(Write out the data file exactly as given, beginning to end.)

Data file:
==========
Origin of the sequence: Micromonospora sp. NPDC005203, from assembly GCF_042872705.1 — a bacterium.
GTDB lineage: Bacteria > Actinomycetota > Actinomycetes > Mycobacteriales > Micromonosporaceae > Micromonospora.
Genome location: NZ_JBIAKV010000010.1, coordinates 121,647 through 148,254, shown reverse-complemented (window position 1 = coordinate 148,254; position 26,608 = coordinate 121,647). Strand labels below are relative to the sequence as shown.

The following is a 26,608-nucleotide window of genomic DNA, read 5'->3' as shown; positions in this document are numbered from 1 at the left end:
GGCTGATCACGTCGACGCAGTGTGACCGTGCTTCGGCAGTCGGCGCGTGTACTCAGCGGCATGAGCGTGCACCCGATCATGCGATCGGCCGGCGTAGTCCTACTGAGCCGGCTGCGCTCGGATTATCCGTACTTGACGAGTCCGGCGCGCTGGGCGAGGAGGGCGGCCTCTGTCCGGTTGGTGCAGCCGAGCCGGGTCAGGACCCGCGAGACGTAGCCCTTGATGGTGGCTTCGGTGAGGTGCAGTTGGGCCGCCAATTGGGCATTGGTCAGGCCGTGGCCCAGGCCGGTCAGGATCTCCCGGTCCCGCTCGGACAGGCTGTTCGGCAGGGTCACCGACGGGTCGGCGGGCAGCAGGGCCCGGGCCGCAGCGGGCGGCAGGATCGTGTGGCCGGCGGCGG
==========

Origin of the sequence: Micromonospora sp. NPDC005203, from assembly GCF_042872705.1 — a bacterium.
GTDB lineage: Bacteria > Actinomycetota > Actinomycetes > Mycobacteriales > Micromonosporaceae > Micromonospora.
Genome location: NZ_JBIAKV010000010.1, coordinates 121,647 through 148,254, shown reverse-complemented (window position 1 = coordinate 148,254; position 26,608 = coordinate 121,647). Strand labels below are relative to the sequence as shown.

The following is a 26,608-nucleotide window of genomic DNA, read 5'->3' as shown; positions in this document are numbered from 1 at the left end:
GGCTGATCACGTCGACGCAGTGTGACCGTGCTTCGGCAGTCGGCGCGTGTACTCAGCGGCATGAGCGTGCACCCGATCATGCGATCGGCCGGCGTAGTCCTACTGAGCCGGCTGCGCTCGGATTATCCGTACTTGACGAGTCCGGCGCGCTGGGCGAGGAGGGCGGCCTCTGTCCGGTTGGTGCAGCCGAGCCGGGTCAGGACCCGCGAGACGTAGCCCTTGATGGTGGCTTCGGTGAGGTGCAGTTGGGCCGCCAATTGGGCATTGGTCAGGCCGTGGCCCAGGCCGGTCAGGATCTCCCGGTCCCGCTCGGACAGGCTGTTCGGCAGGGTCACCGACGGGTCGGCGGGCAGCAGGGCCCGGGCCGCAGCGGGCGGCAGGATCGTGTGGCCGGCGGCGG